Heath Hutcheson, Campus Carrier staff writer

Former president Jimmy Carter has recently gone into hospice care. What that means essentially is that he has agreed on now receiving comfort care rather than any life-prolonging medical attention. At the age of 98, he’s the oldest a U.S. president has ever lived to be. It’s possible it could be days, weeks, or even months before his eventual passing, but he has chosen to spend the time he has left with his family at home.

In light of this recent event, Bob Meyers, a former special assistant to Carter’s staff director, came forward to speak about his experience knowing Carter personally and reflecting on his presidential legacy, in and out of office.

Meyers says he loved his experience working with Carter, and discussed what exactly it was like to be able to know him on a personal basis.

“He was very easy to talk with. He was a very kind man. He had had a military career so he could be quite decisive, but he had a wonderful human touch, and I think people started to realize that after he retired – with the way he worked for the habitat for humanity and other groups – and how he became a local citizen in a small town in Georgia. He was just a warm and caring human being. He was very sincere and strong in his beliefs,” Meyer said.

Upon hearing the news that Carter would be in hospice care, President Biden, who has been a longtime ally and supporter of Carter, tweeted “We admire you for the strength and humility you have shown in difficult times. May you continue your journey with grace and dignity, and God grant you peace.” 

After stepping out of office, Carter did not stop helping the people around him. Just afterward he would establish the nongovernmental organization, the Carter Center in Atlanta, GA. The organization’s primary efforts are to advance democracy, resolve democracy, and improve mental health care. 

“Some have said that Carter has been the most successful post president because of all the things he did and contributed to after he left the white house,” Meyers said.

Carter was awarded the Nobel Peace Prize in 2002 for his decades of efforts toward peacefully solving foreign conflicts as well as his promotion of social and economic development. He is one of four U.S. presidents to ever receive the award, and the only one to receive the award after being in office.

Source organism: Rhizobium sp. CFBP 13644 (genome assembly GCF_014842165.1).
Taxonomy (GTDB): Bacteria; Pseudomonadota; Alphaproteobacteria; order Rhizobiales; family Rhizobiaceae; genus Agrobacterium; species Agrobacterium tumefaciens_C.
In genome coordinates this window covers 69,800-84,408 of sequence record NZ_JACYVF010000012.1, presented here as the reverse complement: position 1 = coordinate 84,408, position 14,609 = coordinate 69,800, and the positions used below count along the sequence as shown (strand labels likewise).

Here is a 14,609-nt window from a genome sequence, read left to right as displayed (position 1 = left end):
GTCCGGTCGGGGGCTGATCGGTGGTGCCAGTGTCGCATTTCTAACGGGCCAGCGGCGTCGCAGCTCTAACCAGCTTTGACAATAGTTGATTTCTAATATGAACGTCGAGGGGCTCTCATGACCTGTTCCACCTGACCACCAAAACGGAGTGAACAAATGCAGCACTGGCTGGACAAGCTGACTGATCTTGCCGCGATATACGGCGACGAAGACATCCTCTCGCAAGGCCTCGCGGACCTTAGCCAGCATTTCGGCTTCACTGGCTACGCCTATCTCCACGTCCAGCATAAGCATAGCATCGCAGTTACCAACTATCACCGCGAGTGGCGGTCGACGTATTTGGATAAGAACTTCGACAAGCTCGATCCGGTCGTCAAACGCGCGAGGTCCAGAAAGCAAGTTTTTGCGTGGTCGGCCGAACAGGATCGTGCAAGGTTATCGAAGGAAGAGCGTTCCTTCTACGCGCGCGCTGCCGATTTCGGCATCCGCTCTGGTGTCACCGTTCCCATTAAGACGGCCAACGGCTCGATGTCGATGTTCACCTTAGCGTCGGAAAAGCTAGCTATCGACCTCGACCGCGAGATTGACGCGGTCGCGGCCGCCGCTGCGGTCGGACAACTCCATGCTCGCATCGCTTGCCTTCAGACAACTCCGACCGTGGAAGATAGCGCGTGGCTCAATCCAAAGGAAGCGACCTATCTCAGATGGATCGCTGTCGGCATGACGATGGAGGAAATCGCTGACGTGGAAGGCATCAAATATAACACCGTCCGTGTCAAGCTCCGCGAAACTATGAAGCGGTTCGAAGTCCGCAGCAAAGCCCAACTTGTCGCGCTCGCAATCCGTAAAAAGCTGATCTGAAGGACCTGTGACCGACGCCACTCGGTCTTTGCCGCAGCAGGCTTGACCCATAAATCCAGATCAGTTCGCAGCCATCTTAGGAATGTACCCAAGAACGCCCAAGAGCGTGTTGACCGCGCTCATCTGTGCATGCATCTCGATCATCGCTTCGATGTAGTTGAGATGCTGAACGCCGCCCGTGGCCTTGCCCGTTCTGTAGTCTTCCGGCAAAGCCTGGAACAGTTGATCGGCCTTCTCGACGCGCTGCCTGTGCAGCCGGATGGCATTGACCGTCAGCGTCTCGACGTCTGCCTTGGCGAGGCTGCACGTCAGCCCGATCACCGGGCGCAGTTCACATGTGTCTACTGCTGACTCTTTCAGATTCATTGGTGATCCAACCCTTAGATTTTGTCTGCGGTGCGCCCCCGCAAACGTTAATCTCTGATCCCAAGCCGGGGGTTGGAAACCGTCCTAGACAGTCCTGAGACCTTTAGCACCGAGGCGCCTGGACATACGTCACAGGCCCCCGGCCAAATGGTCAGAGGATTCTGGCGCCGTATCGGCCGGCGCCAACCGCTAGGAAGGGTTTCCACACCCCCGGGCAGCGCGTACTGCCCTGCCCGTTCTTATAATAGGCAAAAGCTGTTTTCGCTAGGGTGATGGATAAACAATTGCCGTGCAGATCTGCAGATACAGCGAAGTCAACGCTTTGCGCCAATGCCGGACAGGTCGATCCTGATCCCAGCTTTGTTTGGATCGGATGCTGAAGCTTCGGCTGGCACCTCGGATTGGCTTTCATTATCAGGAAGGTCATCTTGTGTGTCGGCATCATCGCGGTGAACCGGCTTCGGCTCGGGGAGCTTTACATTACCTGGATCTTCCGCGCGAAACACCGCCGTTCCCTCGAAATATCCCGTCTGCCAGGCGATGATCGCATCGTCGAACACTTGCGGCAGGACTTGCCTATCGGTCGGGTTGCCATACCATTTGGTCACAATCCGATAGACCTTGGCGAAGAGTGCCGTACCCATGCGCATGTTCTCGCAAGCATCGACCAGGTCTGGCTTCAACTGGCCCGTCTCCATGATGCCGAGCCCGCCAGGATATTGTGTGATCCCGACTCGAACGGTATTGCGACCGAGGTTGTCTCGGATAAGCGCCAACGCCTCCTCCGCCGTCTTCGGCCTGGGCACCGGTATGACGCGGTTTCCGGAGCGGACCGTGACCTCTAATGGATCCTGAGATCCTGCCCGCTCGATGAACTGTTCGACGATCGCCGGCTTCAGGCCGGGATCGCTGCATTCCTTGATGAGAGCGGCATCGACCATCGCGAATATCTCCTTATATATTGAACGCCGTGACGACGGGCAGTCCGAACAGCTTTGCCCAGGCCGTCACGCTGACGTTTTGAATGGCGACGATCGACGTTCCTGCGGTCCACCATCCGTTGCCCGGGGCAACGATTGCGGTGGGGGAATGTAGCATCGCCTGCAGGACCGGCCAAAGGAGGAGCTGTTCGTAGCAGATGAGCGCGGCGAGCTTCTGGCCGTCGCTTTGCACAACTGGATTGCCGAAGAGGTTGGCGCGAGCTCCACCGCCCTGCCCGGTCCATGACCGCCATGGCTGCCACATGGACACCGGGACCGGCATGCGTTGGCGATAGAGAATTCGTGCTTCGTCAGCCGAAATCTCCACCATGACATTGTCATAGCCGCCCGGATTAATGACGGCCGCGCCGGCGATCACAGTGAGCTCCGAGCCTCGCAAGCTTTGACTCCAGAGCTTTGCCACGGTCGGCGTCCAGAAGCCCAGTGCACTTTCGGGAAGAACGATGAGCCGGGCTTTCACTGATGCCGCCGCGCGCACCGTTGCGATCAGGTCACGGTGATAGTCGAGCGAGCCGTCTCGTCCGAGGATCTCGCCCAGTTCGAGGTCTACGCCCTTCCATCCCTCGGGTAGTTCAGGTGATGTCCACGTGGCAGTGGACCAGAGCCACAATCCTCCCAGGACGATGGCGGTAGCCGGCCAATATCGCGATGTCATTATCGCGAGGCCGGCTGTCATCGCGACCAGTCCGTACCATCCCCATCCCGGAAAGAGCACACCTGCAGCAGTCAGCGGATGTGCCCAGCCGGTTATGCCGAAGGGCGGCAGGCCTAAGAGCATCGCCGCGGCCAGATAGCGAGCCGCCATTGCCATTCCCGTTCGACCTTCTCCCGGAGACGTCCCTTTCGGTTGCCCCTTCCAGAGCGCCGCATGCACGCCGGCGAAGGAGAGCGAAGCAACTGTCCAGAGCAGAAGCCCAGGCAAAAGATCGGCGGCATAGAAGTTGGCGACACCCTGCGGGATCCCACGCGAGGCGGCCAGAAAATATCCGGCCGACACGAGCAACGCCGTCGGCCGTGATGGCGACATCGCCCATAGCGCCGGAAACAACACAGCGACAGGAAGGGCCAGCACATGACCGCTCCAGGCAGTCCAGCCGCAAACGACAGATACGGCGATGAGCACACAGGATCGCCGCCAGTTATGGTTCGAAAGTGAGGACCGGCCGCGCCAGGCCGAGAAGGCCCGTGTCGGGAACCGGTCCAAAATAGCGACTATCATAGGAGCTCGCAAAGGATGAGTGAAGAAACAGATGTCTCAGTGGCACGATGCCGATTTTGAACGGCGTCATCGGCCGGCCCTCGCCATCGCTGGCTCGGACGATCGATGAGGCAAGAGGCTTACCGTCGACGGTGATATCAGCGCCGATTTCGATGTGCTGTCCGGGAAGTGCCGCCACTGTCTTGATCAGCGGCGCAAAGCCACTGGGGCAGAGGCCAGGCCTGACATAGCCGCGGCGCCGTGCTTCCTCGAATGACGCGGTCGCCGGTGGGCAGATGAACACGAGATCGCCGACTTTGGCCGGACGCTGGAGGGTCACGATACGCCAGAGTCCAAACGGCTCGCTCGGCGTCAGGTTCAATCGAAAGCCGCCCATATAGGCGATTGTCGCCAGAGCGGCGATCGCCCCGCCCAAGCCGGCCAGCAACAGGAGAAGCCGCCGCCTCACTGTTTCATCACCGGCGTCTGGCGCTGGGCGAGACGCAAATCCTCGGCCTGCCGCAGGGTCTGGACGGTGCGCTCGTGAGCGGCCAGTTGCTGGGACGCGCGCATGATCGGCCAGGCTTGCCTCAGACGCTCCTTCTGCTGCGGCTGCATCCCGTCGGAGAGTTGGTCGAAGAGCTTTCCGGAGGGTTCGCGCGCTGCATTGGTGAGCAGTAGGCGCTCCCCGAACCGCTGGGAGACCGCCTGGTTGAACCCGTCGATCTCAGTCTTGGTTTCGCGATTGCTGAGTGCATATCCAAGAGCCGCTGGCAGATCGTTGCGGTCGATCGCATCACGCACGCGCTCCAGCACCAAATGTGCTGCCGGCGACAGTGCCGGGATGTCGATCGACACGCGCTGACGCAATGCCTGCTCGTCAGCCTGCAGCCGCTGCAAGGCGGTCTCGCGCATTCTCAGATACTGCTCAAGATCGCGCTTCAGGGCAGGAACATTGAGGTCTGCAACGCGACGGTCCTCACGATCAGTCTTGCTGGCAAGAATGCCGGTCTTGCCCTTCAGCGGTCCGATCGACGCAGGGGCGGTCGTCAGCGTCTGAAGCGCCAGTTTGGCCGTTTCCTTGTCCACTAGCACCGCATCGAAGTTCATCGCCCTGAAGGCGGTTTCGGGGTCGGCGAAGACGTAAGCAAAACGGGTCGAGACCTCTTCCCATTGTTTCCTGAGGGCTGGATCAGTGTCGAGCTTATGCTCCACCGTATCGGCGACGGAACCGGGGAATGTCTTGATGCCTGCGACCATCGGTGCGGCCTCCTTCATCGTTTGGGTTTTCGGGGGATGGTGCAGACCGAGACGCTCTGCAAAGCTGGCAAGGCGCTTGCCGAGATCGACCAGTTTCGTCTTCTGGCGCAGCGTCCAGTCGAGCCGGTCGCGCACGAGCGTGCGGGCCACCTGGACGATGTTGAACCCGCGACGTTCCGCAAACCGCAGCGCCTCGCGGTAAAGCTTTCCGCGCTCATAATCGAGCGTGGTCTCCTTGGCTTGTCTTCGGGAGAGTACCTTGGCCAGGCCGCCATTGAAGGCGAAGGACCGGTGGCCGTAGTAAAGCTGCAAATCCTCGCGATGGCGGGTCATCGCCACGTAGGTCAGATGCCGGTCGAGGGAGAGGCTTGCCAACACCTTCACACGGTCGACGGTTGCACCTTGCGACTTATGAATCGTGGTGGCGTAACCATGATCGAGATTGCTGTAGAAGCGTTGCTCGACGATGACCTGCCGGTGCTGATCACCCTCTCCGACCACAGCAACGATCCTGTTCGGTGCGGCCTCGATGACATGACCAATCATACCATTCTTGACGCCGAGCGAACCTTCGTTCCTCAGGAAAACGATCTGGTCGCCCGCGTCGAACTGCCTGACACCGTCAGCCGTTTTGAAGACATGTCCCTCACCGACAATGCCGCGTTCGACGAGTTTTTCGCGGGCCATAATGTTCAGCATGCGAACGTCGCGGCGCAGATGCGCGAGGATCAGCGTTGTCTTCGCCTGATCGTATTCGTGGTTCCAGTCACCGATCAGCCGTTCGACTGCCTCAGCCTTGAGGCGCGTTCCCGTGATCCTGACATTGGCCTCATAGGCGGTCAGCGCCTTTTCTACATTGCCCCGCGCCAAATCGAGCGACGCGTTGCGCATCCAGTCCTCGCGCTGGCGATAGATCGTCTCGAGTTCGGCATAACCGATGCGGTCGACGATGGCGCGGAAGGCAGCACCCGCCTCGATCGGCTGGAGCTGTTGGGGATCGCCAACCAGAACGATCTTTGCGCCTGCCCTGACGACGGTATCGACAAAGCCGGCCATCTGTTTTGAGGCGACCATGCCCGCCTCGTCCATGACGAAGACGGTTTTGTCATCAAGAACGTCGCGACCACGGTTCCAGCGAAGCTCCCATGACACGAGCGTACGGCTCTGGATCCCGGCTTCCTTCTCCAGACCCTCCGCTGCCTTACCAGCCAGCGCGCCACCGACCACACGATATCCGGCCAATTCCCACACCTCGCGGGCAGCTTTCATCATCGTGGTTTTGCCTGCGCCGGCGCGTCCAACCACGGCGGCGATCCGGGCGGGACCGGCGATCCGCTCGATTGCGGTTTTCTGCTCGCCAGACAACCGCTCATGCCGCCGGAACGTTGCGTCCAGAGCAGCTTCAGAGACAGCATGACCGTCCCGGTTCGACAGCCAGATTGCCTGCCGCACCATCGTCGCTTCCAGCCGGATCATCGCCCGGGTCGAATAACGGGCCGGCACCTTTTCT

Meyers also believes that one of Carter’s most substantial achievements was how he managed to improve some industry regulations.

“His efforts in the middle east accords – that certainly was one of the highlights of his administration. He also reformed the civil service and deregulated some industries – for the airline industry and the trucking industry while increasing their safety. A lot of government activities are aimed at establishing regulations of various kinds, but sometimes they can prevent people from going about their daily lives.”

Meyers also mentioned how conscious Carter was of environmental issues and energy conservation efforts in a time where public knowledge of those issues was not quite so prevalent.

“He also had a major issue with the environment, an example of that being my office where he tried to lower the temperature which was impart to reduce the use of petroleum which was impart to help the environment,” Meyers said.

Some historians today have labeled Carter as “America’s greenest president” and being one of, if not the first to acknowledge the fact America was experiencing a climate crisis at all.

Meyers also left some last reflective thoughts on how he believes the legacy of the former president will be affected by the passage of time.

“He had, like all presidents, some ups and downs, but I think he will only continue to be more favorably assessed by history and by most people who will comment on his presidency. I think he will be remembered as a very good man.”

Posted by Campus Carrier

Leave a Reply